I’m biased towards the book because I read it growing up and remember it vividly. Since screenplays can’t accommodate as many details as even the shortest of novels, liking this movie was going to be difficult in any case. That being said, the movie has some real flaws, about which, more below.

https://itunes.apple.com/us/movie/a-wrinkle-in-time-2018/id1353642886

See below for some comparisons with the book and a list of reviews as well as a plot summary with SPOILERS in the form of a beat sheet in the style described in Blake Snyder’s Save the Cat.

Continue reading A Wrinkle in Time (2018)

Interview with the Vampire (1994)

If you thought all Tom Cruise movies had a scene showing Tom Cruise sprinting, you were wrong. Vampires don’t sprint, and in this movie… Tom Cruise is a vampire. So is Brad Pitt. Tom Cruise plays the bloodthirstier of the two. There’s a lot of blood and death in this movie. It’s not really my genre. At all.

Hah. I wanted to know about the financial aspects of being an immortal vampire. Do they steal? Do they invest? Do they work for pay? They could do any or all of those things, but we are shown zero of them. We also don’t see the legal or even social consequences of any of their murders, some of which really seem like they would have been noticed. Oh well…. In the positive column, Kristen Dunst, age 12, did a great job of playing an eternal woman child.

https://itunes.apple.com/us/movie/interview-with-the-vampire-the-vampire-chronicles/id279599100

See below for a plot summary with SPOILERS in the form of a beat sheet in the style described in Blake Snyder’s Save the Cat.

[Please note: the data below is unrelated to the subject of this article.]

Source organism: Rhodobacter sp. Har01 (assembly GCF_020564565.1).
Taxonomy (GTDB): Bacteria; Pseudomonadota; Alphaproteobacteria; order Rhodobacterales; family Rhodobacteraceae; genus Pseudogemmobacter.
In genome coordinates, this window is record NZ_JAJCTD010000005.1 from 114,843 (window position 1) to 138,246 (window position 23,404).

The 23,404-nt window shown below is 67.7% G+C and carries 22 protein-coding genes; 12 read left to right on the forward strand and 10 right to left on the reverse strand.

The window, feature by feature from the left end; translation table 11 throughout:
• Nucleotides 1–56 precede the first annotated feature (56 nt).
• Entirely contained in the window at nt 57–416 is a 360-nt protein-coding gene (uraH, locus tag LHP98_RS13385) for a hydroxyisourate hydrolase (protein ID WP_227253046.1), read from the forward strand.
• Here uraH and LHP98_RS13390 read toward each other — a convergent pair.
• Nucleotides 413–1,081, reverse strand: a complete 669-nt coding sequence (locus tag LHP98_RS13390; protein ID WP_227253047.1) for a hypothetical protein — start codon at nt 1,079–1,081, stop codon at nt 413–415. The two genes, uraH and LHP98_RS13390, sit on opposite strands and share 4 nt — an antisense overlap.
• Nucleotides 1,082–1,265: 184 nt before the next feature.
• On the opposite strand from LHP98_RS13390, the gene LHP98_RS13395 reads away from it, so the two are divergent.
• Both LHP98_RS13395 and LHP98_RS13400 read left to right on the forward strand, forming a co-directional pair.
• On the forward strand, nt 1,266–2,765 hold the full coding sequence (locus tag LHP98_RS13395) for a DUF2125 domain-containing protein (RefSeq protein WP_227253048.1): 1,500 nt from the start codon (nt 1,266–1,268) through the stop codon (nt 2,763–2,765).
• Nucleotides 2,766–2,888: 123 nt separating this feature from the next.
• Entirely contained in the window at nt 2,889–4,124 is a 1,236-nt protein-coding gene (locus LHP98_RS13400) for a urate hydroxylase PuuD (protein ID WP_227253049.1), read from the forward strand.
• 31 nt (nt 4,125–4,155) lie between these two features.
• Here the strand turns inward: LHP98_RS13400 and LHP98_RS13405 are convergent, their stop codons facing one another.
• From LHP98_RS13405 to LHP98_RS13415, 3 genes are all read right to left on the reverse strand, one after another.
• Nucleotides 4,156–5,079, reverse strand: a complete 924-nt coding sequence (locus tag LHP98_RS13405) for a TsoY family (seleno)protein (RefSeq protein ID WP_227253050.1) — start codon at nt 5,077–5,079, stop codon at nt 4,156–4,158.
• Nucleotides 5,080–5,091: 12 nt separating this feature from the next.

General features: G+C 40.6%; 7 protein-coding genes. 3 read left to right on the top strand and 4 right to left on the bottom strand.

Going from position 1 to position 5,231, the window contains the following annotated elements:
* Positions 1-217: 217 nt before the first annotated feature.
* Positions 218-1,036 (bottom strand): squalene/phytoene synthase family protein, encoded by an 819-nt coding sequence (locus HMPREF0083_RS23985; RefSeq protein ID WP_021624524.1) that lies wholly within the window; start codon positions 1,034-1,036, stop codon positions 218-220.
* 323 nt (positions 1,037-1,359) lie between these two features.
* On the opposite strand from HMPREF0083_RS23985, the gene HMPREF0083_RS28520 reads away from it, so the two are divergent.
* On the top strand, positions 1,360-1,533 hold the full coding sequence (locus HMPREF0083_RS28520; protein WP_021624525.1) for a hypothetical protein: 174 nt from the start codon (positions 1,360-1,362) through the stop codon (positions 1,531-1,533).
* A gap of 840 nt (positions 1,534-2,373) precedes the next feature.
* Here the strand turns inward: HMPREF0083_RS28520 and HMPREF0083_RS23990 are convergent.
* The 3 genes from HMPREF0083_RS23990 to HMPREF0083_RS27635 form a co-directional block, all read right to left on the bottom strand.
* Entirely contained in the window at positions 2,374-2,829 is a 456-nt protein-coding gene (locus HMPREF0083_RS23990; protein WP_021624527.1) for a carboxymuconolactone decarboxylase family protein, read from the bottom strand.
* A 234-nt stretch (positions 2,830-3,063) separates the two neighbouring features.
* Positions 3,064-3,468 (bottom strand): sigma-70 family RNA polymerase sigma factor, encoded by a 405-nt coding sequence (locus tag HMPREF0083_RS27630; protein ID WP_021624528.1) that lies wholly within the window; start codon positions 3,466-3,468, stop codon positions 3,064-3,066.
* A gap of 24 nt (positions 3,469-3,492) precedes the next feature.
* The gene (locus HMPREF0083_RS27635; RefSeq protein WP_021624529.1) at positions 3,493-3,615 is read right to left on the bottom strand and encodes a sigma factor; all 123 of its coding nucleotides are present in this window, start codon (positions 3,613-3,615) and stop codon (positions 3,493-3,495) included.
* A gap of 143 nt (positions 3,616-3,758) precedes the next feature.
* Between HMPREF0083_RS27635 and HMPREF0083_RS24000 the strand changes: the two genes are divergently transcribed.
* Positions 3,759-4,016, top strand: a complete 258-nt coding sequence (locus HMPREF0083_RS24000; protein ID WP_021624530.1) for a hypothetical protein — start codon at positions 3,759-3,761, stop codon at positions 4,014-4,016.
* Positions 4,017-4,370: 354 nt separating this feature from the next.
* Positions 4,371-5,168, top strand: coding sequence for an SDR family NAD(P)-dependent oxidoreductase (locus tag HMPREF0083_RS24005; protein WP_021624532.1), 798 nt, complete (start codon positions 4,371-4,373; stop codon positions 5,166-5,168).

Continue reading Interview with the Vampire (1994)

The Foreigner (2017)

Jackie Chan is still kicking, punching, and jumping out windows. In this action thriller, he’s a sad dad with special forces training, trying to track down some anonymous bombers. The two main characters, Quan and Hennessey, are enemies, but I would say this is a buddy movie because they are trying to solve the same mystery. The movie is serious and satisfying but has a few funny moments in it.

https://itunes.apple.com/us/movie/the-foreigner-2017/id1317020207

Update (27 Nov 2017): at Kinokuniya when I was looking for the illustrated Dream of the Red Chamber, I spotted the book the movie was based on:

The Chinaman by Stephen Leather

See below for a plot summary of the movie with SPOILERS in the form of a beat sheet in the style described in Blake Snyder’s Save the Cat.

Continue reading The Foreigner (2017)

Heidi (2015)

In this German-language tale based on a bestselling work of Swiss children’s literature, orphan girl Heidi is left at the mountain hut of her grouchy grandfather when her money-grubbing aunt finds a job in the city. Heidi befriends her grandfather and a goatherd named Peter and is enjoying mountain life when her aunt returns, insisting she leave the Alps to become the companion of a crippled city girl, at least temporarily…

The story of Heidi bears a resemblance to the English children’s classic The Secret Garden. In both works, you have an isolated wealthy child who is transformed with the help of nature and a kind of wild child.

The story of Heidi also has religious overtones; the movie incorporates the parable of the shepherd who (presumably) leaves his flock to find the lost lamb.

On the surface, the story is beautiful and uplifting, but I can’t help thinking that nature is overly romanticized. I think it’s all too easy for city people suffering from urban ennui to dream of going “back” to nature, even though they’ve never been there. It’s my understanding that the author of the book (Johanna Spyri) lived a city life.

The rejection of civilization is not complete, however, because Heidi learns to read. Reading, her friend Peter argues, is not a skill a goatherd needs; nevertheless, it is a skill Heidi finds she wants. Therefore, overall I approve of the movie and the messages it has about family, friendship, identity, and pursuit of happiness.